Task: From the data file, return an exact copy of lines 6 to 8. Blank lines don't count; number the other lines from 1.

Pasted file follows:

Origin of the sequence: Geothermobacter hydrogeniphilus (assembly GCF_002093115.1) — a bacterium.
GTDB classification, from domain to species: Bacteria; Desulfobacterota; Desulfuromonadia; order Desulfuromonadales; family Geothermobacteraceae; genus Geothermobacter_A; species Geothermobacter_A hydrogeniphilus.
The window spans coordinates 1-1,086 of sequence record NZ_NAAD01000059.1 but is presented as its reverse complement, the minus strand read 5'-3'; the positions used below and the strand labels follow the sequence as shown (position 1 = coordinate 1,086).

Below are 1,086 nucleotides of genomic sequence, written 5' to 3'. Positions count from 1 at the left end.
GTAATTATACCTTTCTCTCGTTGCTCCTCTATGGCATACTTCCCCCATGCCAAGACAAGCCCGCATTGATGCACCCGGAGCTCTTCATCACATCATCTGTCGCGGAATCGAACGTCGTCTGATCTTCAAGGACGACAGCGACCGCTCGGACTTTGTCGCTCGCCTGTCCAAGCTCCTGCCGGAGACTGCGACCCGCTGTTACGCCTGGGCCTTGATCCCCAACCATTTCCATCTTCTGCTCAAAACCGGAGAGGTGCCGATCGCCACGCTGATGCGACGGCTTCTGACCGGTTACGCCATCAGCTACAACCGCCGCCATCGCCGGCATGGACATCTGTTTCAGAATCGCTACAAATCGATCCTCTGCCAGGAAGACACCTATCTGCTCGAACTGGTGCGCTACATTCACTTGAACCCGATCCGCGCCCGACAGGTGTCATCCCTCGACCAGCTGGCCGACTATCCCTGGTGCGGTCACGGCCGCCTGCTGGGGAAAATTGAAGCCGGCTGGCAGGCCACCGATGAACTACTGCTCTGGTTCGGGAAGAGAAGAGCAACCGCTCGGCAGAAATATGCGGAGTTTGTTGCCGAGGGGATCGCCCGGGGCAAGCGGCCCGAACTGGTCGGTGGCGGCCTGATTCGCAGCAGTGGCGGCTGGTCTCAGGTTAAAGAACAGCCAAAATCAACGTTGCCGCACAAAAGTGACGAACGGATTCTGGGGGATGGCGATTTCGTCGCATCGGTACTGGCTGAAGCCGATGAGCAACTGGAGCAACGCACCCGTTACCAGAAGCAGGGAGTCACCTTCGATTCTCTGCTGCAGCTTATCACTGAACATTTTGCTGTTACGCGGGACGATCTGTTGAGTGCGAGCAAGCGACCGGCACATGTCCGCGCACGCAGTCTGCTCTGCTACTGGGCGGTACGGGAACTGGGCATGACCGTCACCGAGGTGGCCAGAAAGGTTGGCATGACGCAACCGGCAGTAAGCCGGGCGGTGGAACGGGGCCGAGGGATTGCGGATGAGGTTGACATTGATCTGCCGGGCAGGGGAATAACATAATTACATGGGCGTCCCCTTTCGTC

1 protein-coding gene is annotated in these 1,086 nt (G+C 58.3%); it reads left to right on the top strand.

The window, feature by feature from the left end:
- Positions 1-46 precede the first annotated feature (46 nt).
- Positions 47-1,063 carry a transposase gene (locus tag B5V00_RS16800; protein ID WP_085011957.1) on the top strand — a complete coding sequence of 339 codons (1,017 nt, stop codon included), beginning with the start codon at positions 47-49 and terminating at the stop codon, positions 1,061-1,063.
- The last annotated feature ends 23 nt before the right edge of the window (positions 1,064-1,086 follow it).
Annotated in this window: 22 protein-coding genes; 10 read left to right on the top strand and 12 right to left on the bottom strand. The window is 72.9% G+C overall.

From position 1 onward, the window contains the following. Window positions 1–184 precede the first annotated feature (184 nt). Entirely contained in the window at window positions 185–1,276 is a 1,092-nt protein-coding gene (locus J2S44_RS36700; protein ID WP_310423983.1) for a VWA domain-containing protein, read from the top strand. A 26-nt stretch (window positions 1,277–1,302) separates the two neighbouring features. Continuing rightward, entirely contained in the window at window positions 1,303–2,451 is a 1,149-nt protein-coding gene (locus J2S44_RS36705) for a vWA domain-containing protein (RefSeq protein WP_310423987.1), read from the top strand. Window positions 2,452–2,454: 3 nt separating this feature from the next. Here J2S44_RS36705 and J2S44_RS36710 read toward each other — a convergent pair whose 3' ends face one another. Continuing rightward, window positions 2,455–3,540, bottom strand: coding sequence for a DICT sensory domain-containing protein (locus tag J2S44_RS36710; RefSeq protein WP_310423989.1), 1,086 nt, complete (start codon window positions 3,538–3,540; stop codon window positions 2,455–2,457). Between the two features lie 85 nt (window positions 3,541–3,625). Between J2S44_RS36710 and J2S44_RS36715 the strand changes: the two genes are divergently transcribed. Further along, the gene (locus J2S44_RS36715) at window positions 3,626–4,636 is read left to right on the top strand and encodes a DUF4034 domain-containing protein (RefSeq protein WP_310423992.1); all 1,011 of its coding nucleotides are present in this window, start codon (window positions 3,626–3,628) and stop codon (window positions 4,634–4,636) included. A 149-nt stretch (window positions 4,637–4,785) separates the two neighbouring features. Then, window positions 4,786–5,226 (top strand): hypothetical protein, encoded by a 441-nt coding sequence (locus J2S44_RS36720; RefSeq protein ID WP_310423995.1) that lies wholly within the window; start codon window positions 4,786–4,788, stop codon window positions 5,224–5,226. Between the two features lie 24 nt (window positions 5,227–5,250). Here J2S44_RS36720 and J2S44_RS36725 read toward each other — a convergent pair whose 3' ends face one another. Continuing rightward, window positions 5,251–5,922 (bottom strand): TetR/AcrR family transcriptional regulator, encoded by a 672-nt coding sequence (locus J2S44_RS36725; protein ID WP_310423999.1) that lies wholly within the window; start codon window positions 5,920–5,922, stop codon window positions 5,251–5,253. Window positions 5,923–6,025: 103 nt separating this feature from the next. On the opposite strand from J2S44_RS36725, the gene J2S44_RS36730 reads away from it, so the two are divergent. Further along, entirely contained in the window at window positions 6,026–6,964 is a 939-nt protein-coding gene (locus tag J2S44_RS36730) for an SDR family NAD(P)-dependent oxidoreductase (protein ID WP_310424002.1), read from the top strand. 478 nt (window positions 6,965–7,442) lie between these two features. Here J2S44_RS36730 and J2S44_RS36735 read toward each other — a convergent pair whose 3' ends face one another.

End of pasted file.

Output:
1 protein-coding gene is annotated in these 1,086 nt (G+C 58.3%); it reads left to right on the top strand.

The window, feature by feature from the left end:
- Positions 1-46 precede the first annotated feature (46 nt).